because they were able to enter their brand new building for the first time.
The Clark Avenue premiered to excited parents and students for the new school
term after many years of construction.
• The Sept. 4 Primary
Election features many surprises, but the biggest headline of the night,
however, was when Boston City Councilor Ayanna Pressley upset sitting
Congressman Michael Capuano decidedly. Capuano had campaigned hugely in
Chelsea, and won here with 54 percent of the vote. However, a strong Boston
turnout propelled Pressley to an big win. Pressley also had notable support in
Chelsea from Council President Damali Vidot and School Committeeman Julio Hernandez.
• The Two-Way Broadway
proposal gathers steam, but fizzles out as residents and elected officials
protest the change vehemently. That came after a late-August approval of the
plan by the Traffic Commission. However, in September, it fails to get past the
City Council. Broadway will remain a one-way street.
• Supt. Mary Bourque surprises most in late December when she announces
she will retire at the end of 2019, pledging to help the School Committee with
a new superintendent search throughout the year.
Down in the Back Bay’s Park Plaza, hundreds of National Grid gas workers – now locked out of work for 11 weeks – took center stage on what many said was the truest example of what Labor Day should actually mean.
The politics of the matter shone through clearly on Monday morning during the rally in the street with the state’s political elite, but another piece of the puzzle is the day-to-day reality of having lost health insurance, paychecks and having to stage labor’s most ardent fight of the past decade.
For Everett’s Rocky Leo, who appeared with about a dozen locked-out Chelsea workers recently at a Chelsea City Council meeting, the lockout has a human angle – and standing tall in the Back Bay on Monday, he said that is exactly what the company is trying to exploit.
“They’re banking on us not getting by – we workers going under and losing our health care and defaulting on our mortgages so we have to get in,” he said. “It’s a struggle. It’s been 11 weeks since we were locked out. It’s really hard on many of us and that’s their strategy. They figure we’ll give in.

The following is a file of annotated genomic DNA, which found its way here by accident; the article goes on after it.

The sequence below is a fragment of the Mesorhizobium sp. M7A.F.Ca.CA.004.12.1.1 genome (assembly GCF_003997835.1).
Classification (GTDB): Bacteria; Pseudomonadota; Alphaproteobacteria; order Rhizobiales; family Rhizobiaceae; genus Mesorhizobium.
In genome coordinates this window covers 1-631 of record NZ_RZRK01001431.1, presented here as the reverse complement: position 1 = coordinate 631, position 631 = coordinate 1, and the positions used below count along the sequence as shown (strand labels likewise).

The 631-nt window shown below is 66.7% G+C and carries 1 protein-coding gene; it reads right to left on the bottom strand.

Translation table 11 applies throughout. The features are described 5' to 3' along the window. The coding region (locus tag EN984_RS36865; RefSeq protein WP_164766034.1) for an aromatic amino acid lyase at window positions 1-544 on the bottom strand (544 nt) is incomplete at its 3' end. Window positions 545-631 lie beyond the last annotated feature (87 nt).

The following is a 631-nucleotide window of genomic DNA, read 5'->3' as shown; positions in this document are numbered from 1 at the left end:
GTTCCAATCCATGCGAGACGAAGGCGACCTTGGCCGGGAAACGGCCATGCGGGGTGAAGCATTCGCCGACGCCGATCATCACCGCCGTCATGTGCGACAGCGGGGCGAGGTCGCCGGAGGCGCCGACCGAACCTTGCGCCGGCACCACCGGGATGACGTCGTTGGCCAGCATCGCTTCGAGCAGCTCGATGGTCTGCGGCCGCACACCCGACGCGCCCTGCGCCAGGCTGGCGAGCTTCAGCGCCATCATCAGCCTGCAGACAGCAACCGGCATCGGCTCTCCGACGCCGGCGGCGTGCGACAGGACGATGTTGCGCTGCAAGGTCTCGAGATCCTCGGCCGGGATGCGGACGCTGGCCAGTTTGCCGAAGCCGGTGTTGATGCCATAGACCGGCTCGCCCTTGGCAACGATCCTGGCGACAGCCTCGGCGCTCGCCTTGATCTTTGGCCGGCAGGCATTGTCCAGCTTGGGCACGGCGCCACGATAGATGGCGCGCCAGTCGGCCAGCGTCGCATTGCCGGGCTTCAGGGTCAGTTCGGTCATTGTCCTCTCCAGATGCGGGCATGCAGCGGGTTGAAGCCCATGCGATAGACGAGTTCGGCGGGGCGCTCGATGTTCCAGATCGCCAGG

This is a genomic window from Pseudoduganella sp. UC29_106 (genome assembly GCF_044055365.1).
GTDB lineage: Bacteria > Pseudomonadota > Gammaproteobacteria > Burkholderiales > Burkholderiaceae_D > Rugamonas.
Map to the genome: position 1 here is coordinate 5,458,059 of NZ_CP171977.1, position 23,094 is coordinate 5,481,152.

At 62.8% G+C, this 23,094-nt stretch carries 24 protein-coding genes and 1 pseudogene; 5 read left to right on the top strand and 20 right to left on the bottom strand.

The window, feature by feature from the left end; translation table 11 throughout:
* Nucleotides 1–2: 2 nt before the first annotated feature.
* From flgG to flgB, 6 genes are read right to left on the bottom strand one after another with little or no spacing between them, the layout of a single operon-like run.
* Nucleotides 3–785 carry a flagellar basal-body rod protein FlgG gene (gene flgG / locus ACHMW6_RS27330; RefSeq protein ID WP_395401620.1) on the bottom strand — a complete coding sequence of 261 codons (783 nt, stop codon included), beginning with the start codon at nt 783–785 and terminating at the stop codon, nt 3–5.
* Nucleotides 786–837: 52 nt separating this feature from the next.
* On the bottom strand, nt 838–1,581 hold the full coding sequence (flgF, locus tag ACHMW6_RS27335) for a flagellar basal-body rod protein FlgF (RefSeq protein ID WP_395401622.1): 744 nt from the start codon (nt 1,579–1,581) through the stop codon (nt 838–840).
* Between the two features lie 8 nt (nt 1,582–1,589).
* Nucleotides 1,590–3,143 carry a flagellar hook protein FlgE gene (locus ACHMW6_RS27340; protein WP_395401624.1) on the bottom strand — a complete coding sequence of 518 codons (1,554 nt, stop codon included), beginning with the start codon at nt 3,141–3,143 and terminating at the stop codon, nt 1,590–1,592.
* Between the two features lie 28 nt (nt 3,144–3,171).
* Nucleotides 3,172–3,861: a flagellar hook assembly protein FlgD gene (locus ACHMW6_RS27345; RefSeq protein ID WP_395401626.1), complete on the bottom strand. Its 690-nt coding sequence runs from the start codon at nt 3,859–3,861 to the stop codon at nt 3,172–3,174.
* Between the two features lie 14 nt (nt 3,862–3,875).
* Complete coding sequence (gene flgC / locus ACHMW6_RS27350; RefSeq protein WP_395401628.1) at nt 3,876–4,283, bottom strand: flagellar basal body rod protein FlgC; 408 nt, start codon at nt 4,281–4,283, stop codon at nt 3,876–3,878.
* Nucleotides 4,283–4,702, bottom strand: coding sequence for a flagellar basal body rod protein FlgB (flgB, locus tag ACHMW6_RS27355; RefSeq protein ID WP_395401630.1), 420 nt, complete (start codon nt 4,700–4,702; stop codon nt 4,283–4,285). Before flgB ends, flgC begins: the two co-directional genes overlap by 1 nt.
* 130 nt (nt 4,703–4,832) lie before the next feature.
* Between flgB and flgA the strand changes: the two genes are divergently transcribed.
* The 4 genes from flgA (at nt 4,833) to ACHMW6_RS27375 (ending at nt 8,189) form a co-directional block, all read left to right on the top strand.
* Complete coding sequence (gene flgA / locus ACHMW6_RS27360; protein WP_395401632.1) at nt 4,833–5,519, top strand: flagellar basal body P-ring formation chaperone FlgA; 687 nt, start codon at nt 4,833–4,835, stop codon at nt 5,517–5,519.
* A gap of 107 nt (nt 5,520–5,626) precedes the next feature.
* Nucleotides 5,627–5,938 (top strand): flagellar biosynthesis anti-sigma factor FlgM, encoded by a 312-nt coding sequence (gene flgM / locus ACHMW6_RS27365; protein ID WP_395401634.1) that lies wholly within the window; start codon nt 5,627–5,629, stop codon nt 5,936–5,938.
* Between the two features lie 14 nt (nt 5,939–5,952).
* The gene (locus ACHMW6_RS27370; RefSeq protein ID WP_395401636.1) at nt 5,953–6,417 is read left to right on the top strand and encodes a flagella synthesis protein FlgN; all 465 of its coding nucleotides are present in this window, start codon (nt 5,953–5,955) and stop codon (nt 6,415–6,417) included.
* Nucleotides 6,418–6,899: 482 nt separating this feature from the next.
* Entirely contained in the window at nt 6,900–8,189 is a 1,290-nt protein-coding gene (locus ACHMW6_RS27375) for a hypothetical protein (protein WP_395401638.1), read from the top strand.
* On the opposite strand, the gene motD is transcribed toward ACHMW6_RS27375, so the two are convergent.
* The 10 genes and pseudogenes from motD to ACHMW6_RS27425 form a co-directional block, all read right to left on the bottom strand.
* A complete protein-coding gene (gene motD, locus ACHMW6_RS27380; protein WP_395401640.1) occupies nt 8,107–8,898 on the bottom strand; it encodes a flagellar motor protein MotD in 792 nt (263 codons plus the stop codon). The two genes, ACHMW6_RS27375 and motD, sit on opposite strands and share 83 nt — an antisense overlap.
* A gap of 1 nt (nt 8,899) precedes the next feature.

“Five days in they took our health care away,” he continued. “We had a guy who had just had his leg amputated, and people with diabetes who needed care and children who are being treated for cancer. That’s what we have here.”
The lock out started earlier this summer during contract negotiations with two unions in the National Grid gas operations division. The unions are represented by the United Steelworkers and talks have been ongoing, but nothing has been fruitful and labor leaders seemingly – on Labor Day – had seen enough.
“This is unacceptable on Labor Day and any day,” said state AFL-CIO President Steve Tolman. “The fight you’ve been waging the last three months is the most important fight you’ll ever have. Brothers and sisters, you are standing up to a corporate environment that has been scraping away for the last 20 years at our health care and pensions. Where are the elected officials asking National Grid to step up to the table and negotiate and get an agreement? Public safety should be first.”
Joe Buonopane, a president of one of the locked out unions, said on Monday that he wanted Governor Baker to stand up for the workers.
“Gov. Baker hasn’t said a word about National Grid workers being locked out for 11 weeks,” he said. “National Grid is a foreign company, based in the United Kingdom. We are Massachusetts workers locked out of our jobs and Gov. Baker hasn’t said (anything) about it. That shouldn’t happen in Massachusetts.”
On Sept. 4, National Grid and the two unions were to come back to the bargaining table. The results of those meetings were not reported by press time, but National Grid said they wanted to resolve the lock out.